Mexico Border Wall: Thousands of Scientists Warn of Threat to Wildlife

Over 2,500 scientists have banded together to warn that President Donald Trump's proposed border wall between the United States and Mexico could harm wildlife.

In a paper published Tuesday, the group of scientists listed their concerns about the potential wall. The BioScience paper asked for other scientists to join in on the warning about the risk to wildlife and habitats in North America, citing multiple issues with the plan for the border. Of the scientists on the paper, 1,472 were from the United States and 616 were from Mexico. Overall, 43 countries were represented. This paper comes on the heels of the Trump administration's new changes to the Endangered Species Act that were announced last week.

Trump campaigned in part on the idea of a border wall between the U.S. and Mexico.

"We've started the wall. Started up in San Diego and other places," Trump said at a South Carolina rally in June. "It's under construction with $1.6 billion dollars, but we're going to ask for an increase in wall spending so we can finish it quicker."

In Tuesday's paper, the first complaint the team of scientists listed is that the border wall bypasses laws placed to protect animals. The 2005 Real ID Act allows for the U.S. government to request waivers for laws that might slow down construction of the wall. The laws that they're allowed to ignore include the National Environmental Policy Act and the Endangered Species Act.

According to the scientists, this means the government doesn't have to conduct an environmental impact analysis, conduct postconstruction environmental monitoring, consult public input, or develop less damaging alternative strategies. Since the Real ID Act was enacted, the Department of Homeland Security has granted eight waivers in U.S. border states. The Trump administration acquired three of those waivers for the border wall construction in California and New Mexico in 2017.

This isn't the first time scientists have raised environmental concerns about the wall. In November 2017, four environmental nonprofits sued the Department of Homeland Security over the potential risk to wildlife, according to Business Insider.

"There's no way one country, one state can provide what healthy populations need," Juan Carlos Bravo, the director of the Mexico Program for the Wildlands Network told the Albuquerque Journal in June. "Collaboration is a must for recovery."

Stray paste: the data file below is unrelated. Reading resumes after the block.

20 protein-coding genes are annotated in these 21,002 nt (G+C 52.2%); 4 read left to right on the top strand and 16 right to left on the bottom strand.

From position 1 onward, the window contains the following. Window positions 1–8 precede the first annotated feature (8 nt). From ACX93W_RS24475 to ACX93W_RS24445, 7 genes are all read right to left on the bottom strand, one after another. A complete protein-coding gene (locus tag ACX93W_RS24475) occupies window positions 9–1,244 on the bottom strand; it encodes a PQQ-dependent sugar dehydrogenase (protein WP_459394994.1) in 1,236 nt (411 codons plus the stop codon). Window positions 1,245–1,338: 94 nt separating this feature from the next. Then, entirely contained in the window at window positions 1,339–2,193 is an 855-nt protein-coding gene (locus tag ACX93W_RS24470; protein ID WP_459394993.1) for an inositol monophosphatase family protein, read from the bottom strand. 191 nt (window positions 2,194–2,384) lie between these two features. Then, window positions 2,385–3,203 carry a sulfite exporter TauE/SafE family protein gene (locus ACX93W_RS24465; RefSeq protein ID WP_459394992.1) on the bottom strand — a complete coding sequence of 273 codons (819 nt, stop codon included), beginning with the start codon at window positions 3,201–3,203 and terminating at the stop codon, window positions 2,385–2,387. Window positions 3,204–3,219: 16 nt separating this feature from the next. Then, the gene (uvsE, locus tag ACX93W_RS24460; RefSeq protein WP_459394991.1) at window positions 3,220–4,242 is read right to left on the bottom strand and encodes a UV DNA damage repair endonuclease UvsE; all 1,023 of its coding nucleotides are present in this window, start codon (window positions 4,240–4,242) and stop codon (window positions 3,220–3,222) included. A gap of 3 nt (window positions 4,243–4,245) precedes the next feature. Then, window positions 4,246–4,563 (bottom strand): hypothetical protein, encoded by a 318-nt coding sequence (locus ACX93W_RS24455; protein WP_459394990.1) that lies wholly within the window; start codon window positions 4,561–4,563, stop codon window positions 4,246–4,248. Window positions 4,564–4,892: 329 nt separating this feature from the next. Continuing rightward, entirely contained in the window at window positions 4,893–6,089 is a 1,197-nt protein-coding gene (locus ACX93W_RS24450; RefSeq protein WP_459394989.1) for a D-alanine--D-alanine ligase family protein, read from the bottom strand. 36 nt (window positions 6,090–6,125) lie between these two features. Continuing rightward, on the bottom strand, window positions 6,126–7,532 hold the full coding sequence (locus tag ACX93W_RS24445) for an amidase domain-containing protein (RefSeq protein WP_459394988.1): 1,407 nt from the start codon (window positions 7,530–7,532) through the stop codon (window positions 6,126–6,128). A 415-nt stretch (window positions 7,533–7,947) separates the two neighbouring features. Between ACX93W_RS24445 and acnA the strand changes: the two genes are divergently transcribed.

The scientists who wrote the newly released paper said that the border wall could fragment, degrade and eliminate habitats. The group said the border bisects 1,506 native terrestrial and freshwater animal and plant species' geographic ranges. Of those species, 62 are classified as critically endangered, endangered, or vulnerable.

A newborn Mexican gray wolf cub, an endangered species, is seen at its enclosure at the Museo del Desierto in Saltillo, Mexico. The Mexican gray wolf could be at risk from the construction of the wall. DANIEL BECERRIL/REUTERS

The Peninsular bighorn sheep, which is endangered, could struggle to move from Mexico to California to access their birthing sites and water, putting them at even further risk of extinction. The Mexican gray wolf and Sonoran pronghorn could also suffer—both are endangered and have very small populations. The Mexican gray wolf is the most endangered wolf in North America with only 143 living in the wild as of 2017.

The team also points out that tribes, governments, private landowners and non-governmental organizations have invested millions into the conservation of millions of acres of protected land. They said the wall will risk the investments into that land, as well as obstruct scientific research of the areas.

The scientists asked the Department of Homeland Security to follow all environmental laws, consider the habitats affected by the construction, and help scientific research continue in the region.